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Canada's Centennial: From the Past or Toward the Future

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by

Joanna Dawson

on 7 March 2011

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Transcript of Canada's Centennial: From the Past or Toward the Future

“A hundred years of Confederation have brought Canadians … a foundation of nationhood on which we can build an even richer and more bountiful Canada in the years ahead.”
“We have tried to fill the Centennial Year with festive occasions and fitting entertainment, to enrich our culture and strengthen our unity, and to leave lasting memorials of which future Canadians can be proud.”
“A year-long celebration of the hundredth birthday of Confederation is Canada’s tribute to good fortune and a salute to the next century”
Voyageur Canoe Pageant Confederation Train ~6,000,000 bronze Centennial medallions were presented to school children Youth were a major focus of Centennial celebrations Youth Travel Program Canada's Centennial Baby: Born July 1, 1967 Opening remarks Centennial Flame Canada's Centennial Celebrations Was Canada looking back at the past or toward the future? Investment in infrastrucure
2,301 approved projects
Total cost $88,308,882 Confederation Memorial Buildings
$87,812, 420 Arts and Culture Centre
St. John's, NL
$10.5 million National Arts Centre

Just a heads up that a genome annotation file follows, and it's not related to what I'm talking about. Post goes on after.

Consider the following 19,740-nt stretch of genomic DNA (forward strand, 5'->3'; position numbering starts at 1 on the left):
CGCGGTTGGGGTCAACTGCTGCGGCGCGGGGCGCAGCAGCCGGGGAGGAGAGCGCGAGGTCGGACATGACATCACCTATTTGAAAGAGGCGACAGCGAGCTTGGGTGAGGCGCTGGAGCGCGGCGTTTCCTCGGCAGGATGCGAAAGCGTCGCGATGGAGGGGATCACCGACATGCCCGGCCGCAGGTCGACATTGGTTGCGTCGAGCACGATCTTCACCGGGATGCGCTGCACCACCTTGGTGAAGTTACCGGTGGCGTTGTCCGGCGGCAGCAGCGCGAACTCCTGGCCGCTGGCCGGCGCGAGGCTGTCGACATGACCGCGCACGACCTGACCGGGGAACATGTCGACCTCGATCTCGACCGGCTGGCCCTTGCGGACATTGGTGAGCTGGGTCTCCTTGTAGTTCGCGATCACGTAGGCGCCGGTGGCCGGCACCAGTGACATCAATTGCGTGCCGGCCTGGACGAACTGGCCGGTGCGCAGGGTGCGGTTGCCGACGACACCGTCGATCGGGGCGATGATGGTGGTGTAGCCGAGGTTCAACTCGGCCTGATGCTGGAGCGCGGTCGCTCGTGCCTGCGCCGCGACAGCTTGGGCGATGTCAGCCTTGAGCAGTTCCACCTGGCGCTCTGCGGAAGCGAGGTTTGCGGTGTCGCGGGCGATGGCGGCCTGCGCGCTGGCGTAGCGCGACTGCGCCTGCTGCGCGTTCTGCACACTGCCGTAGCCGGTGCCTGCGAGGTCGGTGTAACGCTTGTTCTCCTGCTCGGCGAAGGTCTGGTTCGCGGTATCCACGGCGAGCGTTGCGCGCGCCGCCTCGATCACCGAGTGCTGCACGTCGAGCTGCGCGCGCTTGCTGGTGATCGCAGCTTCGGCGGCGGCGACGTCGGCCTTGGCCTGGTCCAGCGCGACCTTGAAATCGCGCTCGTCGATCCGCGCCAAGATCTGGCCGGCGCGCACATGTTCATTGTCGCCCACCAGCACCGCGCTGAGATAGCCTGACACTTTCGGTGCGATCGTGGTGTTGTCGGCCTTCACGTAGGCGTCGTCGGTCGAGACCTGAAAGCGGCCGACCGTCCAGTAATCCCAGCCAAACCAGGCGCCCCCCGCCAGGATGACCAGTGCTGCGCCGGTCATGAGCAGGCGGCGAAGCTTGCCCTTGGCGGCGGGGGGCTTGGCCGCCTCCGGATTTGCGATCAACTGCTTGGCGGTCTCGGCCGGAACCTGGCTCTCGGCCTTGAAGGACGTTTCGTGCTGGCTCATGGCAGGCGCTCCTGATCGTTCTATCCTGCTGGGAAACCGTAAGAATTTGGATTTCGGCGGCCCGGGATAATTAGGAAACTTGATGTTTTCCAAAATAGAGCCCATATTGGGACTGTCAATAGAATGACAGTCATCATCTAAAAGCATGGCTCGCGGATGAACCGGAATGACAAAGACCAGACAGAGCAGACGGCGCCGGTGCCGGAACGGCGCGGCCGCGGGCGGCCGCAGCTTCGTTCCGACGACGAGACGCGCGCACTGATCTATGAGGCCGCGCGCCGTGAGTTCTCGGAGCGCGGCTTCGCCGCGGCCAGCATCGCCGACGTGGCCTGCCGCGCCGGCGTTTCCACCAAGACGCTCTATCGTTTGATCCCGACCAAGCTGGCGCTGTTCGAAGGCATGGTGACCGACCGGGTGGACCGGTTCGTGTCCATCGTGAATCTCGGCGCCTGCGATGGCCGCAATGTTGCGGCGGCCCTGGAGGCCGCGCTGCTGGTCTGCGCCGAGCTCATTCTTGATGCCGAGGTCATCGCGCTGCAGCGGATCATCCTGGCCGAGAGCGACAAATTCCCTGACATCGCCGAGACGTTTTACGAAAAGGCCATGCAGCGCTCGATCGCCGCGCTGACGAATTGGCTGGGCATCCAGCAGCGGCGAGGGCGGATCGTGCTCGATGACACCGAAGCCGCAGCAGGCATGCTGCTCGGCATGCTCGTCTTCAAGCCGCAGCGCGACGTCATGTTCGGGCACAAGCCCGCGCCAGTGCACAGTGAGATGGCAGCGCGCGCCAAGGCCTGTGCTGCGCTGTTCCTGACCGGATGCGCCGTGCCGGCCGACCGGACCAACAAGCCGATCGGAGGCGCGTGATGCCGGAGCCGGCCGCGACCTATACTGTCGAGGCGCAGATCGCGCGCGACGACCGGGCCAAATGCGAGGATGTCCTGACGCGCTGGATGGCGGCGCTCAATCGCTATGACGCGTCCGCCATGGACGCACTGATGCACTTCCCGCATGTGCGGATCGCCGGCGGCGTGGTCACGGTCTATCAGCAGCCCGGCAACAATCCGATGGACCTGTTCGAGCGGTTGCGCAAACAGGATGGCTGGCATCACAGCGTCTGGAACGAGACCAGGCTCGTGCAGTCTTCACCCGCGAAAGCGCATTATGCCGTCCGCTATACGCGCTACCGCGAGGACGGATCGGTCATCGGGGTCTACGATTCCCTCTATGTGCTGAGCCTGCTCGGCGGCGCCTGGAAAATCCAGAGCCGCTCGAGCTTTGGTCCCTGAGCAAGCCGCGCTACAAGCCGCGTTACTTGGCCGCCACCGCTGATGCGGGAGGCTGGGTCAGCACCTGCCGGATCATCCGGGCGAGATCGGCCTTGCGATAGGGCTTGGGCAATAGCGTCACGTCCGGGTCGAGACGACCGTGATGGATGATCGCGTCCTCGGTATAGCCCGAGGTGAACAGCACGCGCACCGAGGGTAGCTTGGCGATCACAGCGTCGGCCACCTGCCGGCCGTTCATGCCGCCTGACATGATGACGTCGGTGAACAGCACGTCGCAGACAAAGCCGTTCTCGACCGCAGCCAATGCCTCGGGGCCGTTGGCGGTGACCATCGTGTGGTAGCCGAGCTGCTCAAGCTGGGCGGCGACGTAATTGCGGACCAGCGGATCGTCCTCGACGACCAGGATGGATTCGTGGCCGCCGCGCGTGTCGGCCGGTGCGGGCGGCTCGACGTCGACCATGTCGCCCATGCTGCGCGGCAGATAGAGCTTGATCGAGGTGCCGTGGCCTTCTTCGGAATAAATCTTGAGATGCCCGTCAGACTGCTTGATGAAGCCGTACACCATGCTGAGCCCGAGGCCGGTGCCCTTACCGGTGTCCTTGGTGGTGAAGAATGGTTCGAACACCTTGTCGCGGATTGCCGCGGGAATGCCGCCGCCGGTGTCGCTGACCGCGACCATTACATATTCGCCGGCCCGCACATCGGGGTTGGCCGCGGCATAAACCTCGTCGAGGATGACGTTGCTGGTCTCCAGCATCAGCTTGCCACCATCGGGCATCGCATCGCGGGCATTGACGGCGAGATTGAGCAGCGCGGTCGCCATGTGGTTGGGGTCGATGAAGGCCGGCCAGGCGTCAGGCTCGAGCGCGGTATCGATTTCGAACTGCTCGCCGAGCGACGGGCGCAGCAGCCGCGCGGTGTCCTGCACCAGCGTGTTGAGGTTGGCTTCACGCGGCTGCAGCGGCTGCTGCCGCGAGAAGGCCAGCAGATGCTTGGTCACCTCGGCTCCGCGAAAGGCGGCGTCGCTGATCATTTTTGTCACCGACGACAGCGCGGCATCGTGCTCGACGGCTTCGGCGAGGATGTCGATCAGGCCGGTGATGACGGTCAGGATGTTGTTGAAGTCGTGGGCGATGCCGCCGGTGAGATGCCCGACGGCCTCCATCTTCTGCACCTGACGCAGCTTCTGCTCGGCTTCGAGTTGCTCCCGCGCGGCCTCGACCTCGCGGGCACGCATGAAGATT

Ottawa, ON
$46 million Centennial Concert Hall,
Winnipeg, MB
$10.5 million Yukon Alpine Centennial Expedition "One of the few remaining unconquered moutain ranges in North America will be challenged during the Centennial Year celebrations in Canada" Canada-Alaska boundary: "Good Neighbour Peak" 13 unclimbed peaks in newly named "Centennial Range" Centennial Peak Photo credit: © Helmut Microys, 1967 Events / Programs from Centennial Year Parks: 23%
Recreational Structures: 23%
Community Centres: 19%
Recreational Areas: 13%
Total: 78% Museums / Art Galleries: 3%
Historical Books: 2%
Historic Building Restoration: 1.3%
Erection of Memorials: 1.3%
Total: 7. 6% Creation of athletic programs for school and university aged students Beautification Programs How was history used during Canada's Centennial? Confederation was inevitable Confederation was hindered by geography Maritimes separated by ocean /
B.C. separated by mountains Some historic symbols used for nation-building rhetoric Centennial more about the future than the past
Focus on infrastrucure; building Canada Investment in youth as the future of Canada History used primarily to highlight notions of progress
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